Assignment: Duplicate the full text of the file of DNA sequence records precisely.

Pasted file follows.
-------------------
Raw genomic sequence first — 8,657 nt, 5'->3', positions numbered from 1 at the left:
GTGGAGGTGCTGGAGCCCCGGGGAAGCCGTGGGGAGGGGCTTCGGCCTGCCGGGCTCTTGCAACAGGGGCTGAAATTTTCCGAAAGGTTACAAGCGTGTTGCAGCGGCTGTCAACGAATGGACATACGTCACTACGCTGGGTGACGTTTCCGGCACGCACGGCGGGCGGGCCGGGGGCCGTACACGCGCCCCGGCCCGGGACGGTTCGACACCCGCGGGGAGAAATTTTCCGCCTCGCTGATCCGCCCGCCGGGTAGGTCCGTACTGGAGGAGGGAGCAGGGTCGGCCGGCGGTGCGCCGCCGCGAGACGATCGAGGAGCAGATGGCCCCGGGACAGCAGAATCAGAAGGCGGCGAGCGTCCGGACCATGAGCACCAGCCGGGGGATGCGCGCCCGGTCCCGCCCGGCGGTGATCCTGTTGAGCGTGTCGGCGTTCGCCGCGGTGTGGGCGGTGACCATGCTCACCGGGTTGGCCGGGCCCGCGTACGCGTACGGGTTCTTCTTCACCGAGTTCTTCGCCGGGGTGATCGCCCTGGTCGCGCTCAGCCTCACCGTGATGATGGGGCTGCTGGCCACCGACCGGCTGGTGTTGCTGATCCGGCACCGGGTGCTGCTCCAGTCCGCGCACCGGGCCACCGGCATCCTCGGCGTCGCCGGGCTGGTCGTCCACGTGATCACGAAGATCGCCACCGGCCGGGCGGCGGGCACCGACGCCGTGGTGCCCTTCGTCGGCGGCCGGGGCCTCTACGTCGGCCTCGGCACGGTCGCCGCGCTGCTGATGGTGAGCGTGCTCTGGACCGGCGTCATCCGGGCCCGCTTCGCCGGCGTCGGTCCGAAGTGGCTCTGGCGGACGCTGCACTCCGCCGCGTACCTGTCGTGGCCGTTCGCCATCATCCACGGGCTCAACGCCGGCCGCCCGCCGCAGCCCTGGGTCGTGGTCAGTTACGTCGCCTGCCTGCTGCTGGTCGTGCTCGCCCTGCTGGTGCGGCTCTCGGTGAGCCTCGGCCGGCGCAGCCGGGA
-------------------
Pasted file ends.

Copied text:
Raw genomic sequence first — 8,657 nt, 5'->3', positions numbered from 1 at the left:
GTGGAGGTGCTGGAGCCCCGGGGAAGCCGTGGGGAGGGGCTTCGGCCTGCCGGGCTCTTGCAACAGGGGCTGAAATTTTCCGAAAGGTTACAAGCGTGTTGCAGCGGCTGTCAACGAATGGACATACGTCACTACGCTGGGTGACGTTTCCGGCACGCACGGCGGGCGGGCCGGGGGCCGTACACGCGCCCCGGCCCGGGACGGTTCGACACCCGCGGGGAGAAATTTTCCGCCTCGCTGATCCGCCCGCCGGGTAGGTCCGTACTGGAGGAGGGAGCAGGGTCGGCCGGCGGTGCGCCGCCGCGAGACGATCGAGGAGCAGATGGCCCCGGGACAGCAGAATCAGAAGGCGGCGAGCGTCCGGACCATGAGCACCAGCCGGGGGATGCGCGCCCGGTCCCGCCCGGCGGTGATCCTGTTGAGCGTGTCGGCGTTCGCCGCGGTGTGGGCGGTGACCATGCTCACCGGGTTGGCCGGGCCCGCGTACGCGTACGGGTTCTTCTTCACCGAGTTCTTCGCCGGGGTGATCGCCCTGGTCGCGCTCAGCCTCACCGTGATGATGGGGCTGCTGGCCACCGACCGGCTGGTGTTGCTGATCCGGCACCGGGTGCTGCTCCAGTCCGCGCACCGGGCCACCGGCATCCTCGGCGTCGCCGGGCTGGTCGTCCACGTGATCACGAAGATCGCCACCGGCCGGGCGGCGGGCACCGACGCCGTGGTGCCCTTCGTCGGCGGCCGGGGCCTCTACGTCGGCCTCGGCACGGTCGCCGCGCTGCTGATGGTGAGCGTGCTCTGGACCGGCGTCATCCGGGCCCGCTTCGCCGGCGTCGGTCCGAAGTGGCTCTGGCGGACGCTGCACTCCGCCGCGTACCTGTCGTGGCCGTTCGCCATCATCCACGGGCTCAACGCCGGCCGCCCGCCGCAGCCCTGGGTCGTGGTCAGTTACGTCGCCTGCCTGCTGCTGGTCGTGCTCGCCCTGCTGGTGCGGCTCTCGGTGAGCCTCGGCCGGCGCAGCCGGGA